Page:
But while doubling the character limit will do little to combat or enable hate or foreign espionage, it may still help. In making Twitter's best characteristics worse, it might also make some of its worst aspects better.
While Madrigal argues that the shift to 280 characters will have little effect because of images, screenshots, and more, it's already become apparent that those who do have the new space use it to slow down. Stringing together these new larger tweets quickly produces a workable paragraph of a couple of hundred words, and if this feature were rolled out more broadly, it would inevitably force people to follow fewer people or check in less as the flow of information would otherwise become unmanageable. Simply put, slowing Twitter down will change its culture, and that may well be for the best.
After all, it is more difficult or, perhaps less appealing, to throw off pointed one-liners, misread intent, or engage in mostly futile debate when there is more space for people to say what they mean. The brevity of tweets and the ability to follow thousands of people also encourages a kind of platform addiction where you don't want to miss out on all the chatter; perhaps a stream of longer tweets might make the desire to be on the platform all day simply less feasible. That might thwart Twitter's desires as a company — but that doesn't mean it may not have surprisingly positive effects for the tens of millions of people who use it.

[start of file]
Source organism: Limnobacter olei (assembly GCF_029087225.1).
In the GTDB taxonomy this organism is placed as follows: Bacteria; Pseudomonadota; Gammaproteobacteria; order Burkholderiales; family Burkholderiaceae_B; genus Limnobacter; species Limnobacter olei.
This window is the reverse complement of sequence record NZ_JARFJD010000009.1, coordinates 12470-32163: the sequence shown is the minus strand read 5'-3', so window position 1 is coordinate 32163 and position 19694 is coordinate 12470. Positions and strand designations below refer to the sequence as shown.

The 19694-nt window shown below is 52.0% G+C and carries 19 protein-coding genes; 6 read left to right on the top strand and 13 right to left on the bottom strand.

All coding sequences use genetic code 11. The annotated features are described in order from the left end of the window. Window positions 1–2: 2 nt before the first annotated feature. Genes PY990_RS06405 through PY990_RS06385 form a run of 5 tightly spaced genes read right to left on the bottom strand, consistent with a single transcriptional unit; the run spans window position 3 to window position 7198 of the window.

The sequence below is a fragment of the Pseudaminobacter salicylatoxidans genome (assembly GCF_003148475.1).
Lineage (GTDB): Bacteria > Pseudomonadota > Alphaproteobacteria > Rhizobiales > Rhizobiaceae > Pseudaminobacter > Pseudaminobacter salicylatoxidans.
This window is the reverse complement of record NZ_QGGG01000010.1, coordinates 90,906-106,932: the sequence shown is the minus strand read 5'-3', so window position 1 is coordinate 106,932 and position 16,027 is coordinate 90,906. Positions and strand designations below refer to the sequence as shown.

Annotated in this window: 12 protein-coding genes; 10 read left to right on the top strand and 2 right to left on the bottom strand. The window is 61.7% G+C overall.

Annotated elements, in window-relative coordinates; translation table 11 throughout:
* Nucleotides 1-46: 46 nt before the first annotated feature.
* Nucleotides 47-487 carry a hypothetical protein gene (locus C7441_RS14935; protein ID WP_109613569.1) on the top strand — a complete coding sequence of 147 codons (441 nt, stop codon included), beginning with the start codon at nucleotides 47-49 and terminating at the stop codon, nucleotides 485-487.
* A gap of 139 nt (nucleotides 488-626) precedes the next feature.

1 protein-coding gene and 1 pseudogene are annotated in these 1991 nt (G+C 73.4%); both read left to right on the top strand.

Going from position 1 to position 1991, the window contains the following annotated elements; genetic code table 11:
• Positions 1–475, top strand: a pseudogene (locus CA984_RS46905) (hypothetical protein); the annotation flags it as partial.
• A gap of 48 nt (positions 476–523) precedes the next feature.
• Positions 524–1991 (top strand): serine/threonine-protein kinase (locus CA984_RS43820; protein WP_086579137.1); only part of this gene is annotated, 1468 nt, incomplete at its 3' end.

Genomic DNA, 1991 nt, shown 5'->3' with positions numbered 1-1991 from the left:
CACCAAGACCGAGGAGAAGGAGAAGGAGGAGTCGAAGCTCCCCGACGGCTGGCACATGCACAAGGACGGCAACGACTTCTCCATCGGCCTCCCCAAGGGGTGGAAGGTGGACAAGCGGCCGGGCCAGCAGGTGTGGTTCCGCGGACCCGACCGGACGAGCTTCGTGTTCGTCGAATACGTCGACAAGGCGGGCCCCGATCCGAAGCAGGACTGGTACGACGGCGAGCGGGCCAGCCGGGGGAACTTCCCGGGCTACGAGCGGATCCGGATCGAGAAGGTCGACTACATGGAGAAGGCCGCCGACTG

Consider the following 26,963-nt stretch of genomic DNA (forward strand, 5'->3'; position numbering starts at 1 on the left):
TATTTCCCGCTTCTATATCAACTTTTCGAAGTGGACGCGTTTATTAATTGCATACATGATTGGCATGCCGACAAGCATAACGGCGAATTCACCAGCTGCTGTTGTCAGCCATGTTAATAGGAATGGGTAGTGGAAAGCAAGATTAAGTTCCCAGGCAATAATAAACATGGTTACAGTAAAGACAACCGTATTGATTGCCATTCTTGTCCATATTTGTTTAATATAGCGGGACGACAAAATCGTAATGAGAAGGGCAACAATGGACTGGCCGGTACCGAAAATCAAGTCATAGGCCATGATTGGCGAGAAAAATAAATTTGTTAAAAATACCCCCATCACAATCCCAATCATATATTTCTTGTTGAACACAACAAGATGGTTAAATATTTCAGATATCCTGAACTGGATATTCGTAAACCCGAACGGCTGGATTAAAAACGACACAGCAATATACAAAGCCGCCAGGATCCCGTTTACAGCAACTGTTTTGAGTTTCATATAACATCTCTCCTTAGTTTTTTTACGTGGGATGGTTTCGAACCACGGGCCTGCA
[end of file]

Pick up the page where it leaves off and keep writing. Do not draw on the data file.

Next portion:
It is easy to talk about what is best for Twitter in terms of some perceived plateau of social harmony or psychological well being. Twitter like all social media is an arena for social and political exchange, and out of necessity, much of that will be both acrimonious and loud, not to mention constant.
But there are already signs that prolonged exposure to the pace and culture of Twitter simply cannot hold. This week Li.st, the app started by TV star B.J. Novak that lets people share lists of their own making, told its users it was shutting down. It was unsurprising. It is incredibly difficult for any new social app to gain traction when the incumbents of Facebook and Twitter are so ubiquitous. In their farewell email, describing where the team was going next, they suggested they were working on "simple tools that inspire people to express themselves more easily, creatively, and authentically than they thought possible — and places those tools in an environment that's been designed from the start to allow for more forms of expression, more privacy, and more personal connection."
It's a common refrain: that people want what is best about a place like Twitter — the community of strangers, the self-expression, the creativity — but without the downsides that come with scale and the inevitable bad actors. One option is Mastodon, a newer Twitter-like service that allows for smaller, private communities, and a variety of different "instances" instead of one giant shared platform that houses tens of millions. There are other, smaller networks, too, kept hidden out of obscurity, or far more simply, the group text, which acts as its own kind of ad hoc social network. And indeed, perhaps this is why the switch to 280 characters has, while controversial, elicited far less reaction than it might have a couple of years ago.
People are beginning to recognize that it's time to move on — that after a decade of playing at a social experiment, anything that gives one a reason to leave may in fact be a relief.